Patient management after noninvasive cardiac imaging: Results from SPARC (Study of myocardial perfusion and coronary anatomy imaging roles in coronary artery disease)

Rory Hachamovitch, Benjamin Nutter, Mark A. Hlatky, Leslee J. Shaw, Michael L. Ridner, Sharmila Dorbala, Rob S.B. Beanlands, Benjamin J.W. Chow, Elizabeth Branscomb, Panithaya Chareonthaitawee, W. Guy Weigold, Szilard Voros, Suhny Abbara, Tsunehiro Yasuda, Jill E. Jacobs, John Lesser, Daniel S. Berman, Louise E.J. Thomson, Subha Raman, Gary V. HellerAdam Schussheim, Richard Brunken, Kim A. Williams, Susan Farkas, Dominique Delbeke, Uwe J. Schoepf, Nathaniel Reichek, Stuart Rabinowitz, Steven R. Sigman, Randall Patterson, Carolyn R. Corn, Richard White, Ella Kazerooni, James Corbett, Sabahat Bokhari, Josef MacHac, Erminia Guarneri, Salvador Borges-Neto, John W. Millstine, James Caldwell, James Arrighi, Udo Hoffmann, Matthew Budoff, Joao Lima, James R. Johnson, Barbara Johnson, Mariya Gaber, Julie A. Williams, Courtney Foster, Jon Hainer, Marcelo F. Di Carli

Research output: Contribution to journalArticlepeer-review

155 Scopus citations


Objectives: This study examined short-term cardiac catheterization rates and medication changes after cardiac imaging. Background: Noninvasive cardiac imaging is widely used in coronary artery disease, but its effects on subsequent patient management are unclear. Methods: We assessed the 90-day post-test rates of catheterization and medication changes in a prospective registry of 1,703 patients without a documented history of coronary artery disease and an intermediate to high likelihood of coronary artery disease undergoing cardiac single-photon emission computed tomography, positron emission tomography, or 64-slice coronary computed tomography angiography. Results: Baseline medication use was relatively infrequent. At 90 days, 9.6% of patients underwent catheterization. The rates of catheterization and medication changes increased in proportion to test abnormality findings. Among patients with the most severe test result findings, 38% to 61% were not referred to catheterization, 20% to 30% were not receiving aspirin, 35% to 44% were not receiving a beta-blocker, and 20% to 25% were not receiving a lipid-lowering agent at 90 days after the index test. Risk-adjusted analyses revealed that compared with stress single-photon emission computed tomography or positron emission tomography, changes in aspirin and lipid-lowering agent use was greater after computed tomography angiography, as was the 90-day catheterization referral rate in the setting of normal/nonobstructive and mildly abnormal test results. Conclusions: Overall, noninvasive testing had only a modest impact on clinical management of patients referred for clinical testing. Although post-imaging use of cardiac catheterization and medical therapy increased in proportion to the degree of abnormality findings, the frequency of catheterization and medication change suggests possible undertreatment of higher risk patients. Patients were more likely to undergo cardiac catheterization after computed tomography angiography than after single-photon emission computed tomography or positron emission tomography after normal/nonobstructive and mildly abnormal study findings. (Study of Perfusion and Anatomy's Role in Coronary Artery [CAD] [SPARC]; NCT00321399)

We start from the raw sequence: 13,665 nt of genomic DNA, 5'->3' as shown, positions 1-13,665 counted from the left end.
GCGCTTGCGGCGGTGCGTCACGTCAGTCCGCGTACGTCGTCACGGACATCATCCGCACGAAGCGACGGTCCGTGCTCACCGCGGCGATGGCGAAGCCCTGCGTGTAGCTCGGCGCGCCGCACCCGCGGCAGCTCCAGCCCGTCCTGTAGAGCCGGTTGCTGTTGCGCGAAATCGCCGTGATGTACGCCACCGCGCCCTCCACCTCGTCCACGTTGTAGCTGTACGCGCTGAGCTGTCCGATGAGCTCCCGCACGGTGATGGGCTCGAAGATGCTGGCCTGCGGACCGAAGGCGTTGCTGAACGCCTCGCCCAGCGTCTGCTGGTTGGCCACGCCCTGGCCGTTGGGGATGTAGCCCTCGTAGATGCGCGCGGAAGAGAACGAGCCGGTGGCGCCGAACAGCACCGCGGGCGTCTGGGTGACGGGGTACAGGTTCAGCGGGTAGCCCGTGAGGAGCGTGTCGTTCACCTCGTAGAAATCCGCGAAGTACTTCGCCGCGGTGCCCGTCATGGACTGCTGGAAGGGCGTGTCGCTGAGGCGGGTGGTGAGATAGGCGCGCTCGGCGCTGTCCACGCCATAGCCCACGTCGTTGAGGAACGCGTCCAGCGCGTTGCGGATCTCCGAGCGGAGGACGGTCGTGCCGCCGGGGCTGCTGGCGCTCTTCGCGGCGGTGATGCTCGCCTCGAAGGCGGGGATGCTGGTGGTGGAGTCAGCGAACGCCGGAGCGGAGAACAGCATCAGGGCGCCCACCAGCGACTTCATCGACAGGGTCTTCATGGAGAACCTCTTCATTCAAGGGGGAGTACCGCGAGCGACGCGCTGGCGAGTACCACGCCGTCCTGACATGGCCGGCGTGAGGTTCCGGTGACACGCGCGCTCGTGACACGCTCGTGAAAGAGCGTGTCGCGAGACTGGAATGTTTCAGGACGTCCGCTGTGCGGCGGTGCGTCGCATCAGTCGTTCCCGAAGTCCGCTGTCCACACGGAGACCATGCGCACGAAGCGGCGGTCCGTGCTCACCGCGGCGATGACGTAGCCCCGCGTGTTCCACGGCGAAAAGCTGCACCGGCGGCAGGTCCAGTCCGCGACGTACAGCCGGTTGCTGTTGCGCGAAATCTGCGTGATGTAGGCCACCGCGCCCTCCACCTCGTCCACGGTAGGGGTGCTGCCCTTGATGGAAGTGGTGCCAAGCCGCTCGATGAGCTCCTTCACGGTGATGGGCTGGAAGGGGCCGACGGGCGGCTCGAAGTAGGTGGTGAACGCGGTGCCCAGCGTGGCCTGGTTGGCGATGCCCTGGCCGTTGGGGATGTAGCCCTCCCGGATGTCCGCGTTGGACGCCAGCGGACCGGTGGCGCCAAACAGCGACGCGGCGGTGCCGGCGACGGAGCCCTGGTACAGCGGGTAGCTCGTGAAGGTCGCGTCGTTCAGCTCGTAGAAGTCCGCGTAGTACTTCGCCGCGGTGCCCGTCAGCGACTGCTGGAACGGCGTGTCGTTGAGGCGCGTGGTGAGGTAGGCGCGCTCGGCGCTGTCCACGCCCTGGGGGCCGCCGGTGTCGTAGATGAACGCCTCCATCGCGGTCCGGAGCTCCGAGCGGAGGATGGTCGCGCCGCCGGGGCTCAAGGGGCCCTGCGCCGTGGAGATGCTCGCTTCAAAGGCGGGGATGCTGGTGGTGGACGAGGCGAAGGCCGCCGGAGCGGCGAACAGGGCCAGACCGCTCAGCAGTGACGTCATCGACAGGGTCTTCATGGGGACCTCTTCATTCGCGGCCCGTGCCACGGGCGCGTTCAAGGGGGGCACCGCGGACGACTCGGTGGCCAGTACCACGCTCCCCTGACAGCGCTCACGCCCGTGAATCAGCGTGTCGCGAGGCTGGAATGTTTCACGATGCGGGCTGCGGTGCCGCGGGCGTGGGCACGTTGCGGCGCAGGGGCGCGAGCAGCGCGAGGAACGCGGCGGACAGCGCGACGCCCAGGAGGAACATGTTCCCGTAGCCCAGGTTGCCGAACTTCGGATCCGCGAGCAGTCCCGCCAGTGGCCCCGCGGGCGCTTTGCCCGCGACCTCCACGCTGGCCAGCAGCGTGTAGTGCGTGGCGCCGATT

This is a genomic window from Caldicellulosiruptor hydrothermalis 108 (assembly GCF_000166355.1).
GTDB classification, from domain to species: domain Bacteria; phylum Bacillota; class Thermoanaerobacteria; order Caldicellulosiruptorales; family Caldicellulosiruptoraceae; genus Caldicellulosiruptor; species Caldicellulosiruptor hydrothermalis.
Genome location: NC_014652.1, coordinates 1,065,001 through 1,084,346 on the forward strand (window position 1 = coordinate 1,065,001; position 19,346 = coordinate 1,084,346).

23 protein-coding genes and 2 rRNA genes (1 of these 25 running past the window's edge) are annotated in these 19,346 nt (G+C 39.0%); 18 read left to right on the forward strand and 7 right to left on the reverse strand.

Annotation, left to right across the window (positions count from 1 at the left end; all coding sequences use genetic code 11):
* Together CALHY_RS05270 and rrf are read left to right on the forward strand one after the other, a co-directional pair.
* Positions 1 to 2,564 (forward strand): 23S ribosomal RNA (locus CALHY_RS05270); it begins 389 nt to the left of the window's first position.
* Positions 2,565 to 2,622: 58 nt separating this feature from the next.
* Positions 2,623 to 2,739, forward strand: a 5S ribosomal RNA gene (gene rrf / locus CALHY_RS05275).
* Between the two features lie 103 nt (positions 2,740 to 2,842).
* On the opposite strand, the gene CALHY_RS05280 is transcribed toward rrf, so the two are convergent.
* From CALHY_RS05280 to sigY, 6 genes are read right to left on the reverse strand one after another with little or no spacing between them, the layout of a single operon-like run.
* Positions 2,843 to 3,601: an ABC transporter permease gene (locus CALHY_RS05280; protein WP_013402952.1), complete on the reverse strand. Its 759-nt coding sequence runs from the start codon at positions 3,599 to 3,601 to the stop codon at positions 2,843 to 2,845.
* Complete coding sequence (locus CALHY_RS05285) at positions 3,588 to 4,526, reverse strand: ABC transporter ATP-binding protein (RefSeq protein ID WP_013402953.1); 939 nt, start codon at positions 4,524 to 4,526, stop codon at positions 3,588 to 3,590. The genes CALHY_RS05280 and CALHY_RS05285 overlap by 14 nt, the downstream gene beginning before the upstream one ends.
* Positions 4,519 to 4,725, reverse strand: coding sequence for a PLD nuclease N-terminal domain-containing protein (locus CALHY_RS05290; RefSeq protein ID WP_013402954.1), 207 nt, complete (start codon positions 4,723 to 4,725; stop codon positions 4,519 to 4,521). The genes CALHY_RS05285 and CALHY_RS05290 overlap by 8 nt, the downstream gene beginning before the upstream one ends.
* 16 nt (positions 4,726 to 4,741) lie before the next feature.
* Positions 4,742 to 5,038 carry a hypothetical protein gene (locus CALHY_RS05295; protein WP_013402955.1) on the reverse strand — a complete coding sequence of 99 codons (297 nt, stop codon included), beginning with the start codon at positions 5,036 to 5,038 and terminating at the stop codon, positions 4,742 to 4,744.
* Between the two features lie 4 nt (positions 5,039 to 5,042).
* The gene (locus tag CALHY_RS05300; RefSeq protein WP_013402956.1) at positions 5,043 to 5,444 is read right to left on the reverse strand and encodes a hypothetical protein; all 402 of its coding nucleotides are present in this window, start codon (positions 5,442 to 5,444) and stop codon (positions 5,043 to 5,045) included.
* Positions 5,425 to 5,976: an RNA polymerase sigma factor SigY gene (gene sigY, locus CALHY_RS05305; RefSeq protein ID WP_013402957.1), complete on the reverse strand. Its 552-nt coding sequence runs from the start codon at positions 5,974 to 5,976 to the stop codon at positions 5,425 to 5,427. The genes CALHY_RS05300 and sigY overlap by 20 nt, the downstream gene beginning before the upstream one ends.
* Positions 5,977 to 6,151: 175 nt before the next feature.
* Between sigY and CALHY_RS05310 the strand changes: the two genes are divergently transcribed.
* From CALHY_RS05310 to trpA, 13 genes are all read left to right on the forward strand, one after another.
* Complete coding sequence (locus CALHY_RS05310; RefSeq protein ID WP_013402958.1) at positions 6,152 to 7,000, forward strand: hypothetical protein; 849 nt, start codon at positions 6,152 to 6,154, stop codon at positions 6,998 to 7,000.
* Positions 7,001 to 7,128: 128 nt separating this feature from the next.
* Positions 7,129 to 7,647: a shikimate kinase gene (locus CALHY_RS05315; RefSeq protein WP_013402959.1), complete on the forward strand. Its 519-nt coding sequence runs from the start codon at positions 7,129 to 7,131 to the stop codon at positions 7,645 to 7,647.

Original languageEnglish (US)
Pages (from-to)462-474
Number of pages13
JournalJournal of the American College of Cardiology
Issue number5
StatePublished - Jan 31 2012


  • cardiac
  • imaging
  • noninvasive

ASJC Scopus subject areas

  • Cardiology and Cardiovascular Medicine


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